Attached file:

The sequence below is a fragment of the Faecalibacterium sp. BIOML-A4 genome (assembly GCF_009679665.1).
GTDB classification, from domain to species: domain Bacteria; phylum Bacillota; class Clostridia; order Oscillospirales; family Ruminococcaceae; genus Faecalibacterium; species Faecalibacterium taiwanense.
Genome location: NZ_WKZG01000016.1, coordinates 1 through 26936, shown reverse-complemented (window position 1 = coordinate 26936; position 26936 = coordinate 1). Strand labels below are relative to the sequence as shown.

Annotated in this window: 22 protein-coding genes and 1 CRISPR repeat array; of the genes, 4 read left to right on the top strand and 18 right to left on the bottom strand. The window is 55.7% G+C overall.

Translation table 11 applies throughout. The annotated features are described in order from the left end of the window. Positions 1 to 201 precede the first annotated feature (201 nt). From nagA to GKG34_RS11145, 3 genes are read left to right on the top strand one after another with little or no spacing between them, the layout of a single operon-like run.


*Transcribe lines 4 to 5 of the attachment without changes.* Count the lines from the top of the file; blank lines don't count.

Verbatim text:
Annotated in this window: 22 protein-coding genes and 1 CRISPR repeat array; of the genes, 4 read left to right on the top strand and 18 right to left on the bottom strand. The window is 55.7% G+C overall.

Translation table 11 applies throughout. The annotated features are described in order from the left end of the window. Positions 1 to 201 precede the first annotated feature (201 nt). From nagA to GKG34_RS11145, 3 genes are read left to right on the top strand one after another with little or no spacing between them, the layout of a single operon-like run.